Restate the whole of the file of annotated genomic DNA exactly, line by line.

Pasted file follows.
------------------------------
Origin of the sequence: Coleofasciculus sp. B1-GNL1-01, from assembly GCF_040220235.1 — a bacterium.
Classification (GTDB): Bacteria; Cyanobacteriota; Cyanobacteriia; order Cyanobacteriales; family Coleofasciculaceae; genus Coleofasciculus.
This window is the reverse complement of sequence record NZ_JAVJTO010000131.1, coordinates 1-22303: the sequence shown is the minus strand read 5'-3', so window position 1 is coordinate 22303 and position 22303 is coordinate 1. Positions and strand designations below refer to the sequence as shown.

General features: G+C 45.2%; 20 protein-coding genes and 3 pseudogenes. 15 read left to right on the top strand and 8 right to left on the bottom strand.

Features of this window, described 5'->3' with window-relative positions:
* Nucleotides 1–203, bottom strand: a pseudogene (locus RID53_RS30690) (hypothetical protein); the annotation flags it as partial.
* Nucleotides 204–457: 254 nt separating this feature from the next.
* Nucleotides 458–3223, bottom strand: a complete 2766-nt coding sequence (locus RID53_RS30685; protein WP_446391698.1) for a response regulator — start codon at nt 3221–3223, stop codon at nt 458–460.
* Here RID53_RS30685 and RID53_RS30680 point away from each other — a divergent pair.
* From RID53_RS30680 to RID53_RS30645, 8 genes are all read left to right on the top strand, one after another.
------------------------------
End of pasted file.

Origin of the sequence: Coleofasciculus sp. B1-GNL1-01, from assembly GCF_040220235.1 — a bacterium.
Classification (GTDB): Bacteria; Cyanobacteriota; Cyanobacteriia; order Cyanobacteriales; family Coleofasciculaceae; genus Coleofasciculus.
This window is the reverse complement of sequence record NZ_JAVJTO010000131.1, coordinates 1-22303: the sequence shown is the minus strand read 5'-3', so window position 1 is coordinate 22303 and position 22303 is coordinate 1. Positions and strand designations below refer to the sequence as shown.

General features: G+C 45.2%; 20 protein-coding genes and 3 pseudogenes. 15 read left to right on the top strand and 8 right to left on the bottom strand.

Features of this window, described 5'->3' with window-relative positions:
* Nucleotides 1–203, bottom strand: a pseudogene (locus RID53_RS30690) (hypothetical protein); the annotation flags it as partial.
* Nucleotides 204–457: 254 nt separating this feature from the next.
* Nucleotides 458–3223, bottom strand: a complete 2766-nt coding sequence (locus RID53_RS30685; protein WP_446391698.1) for a response regulator — start codon at nt 3221–3223, stop codon at nt 458–460.
* Here RID53_RS30685 and RID53_RS30680 point away from each other — a divergent pair.
* From RID53_RS30680 to RID53_RS30645, 8 genes are all read left to right on the top strand, one after another.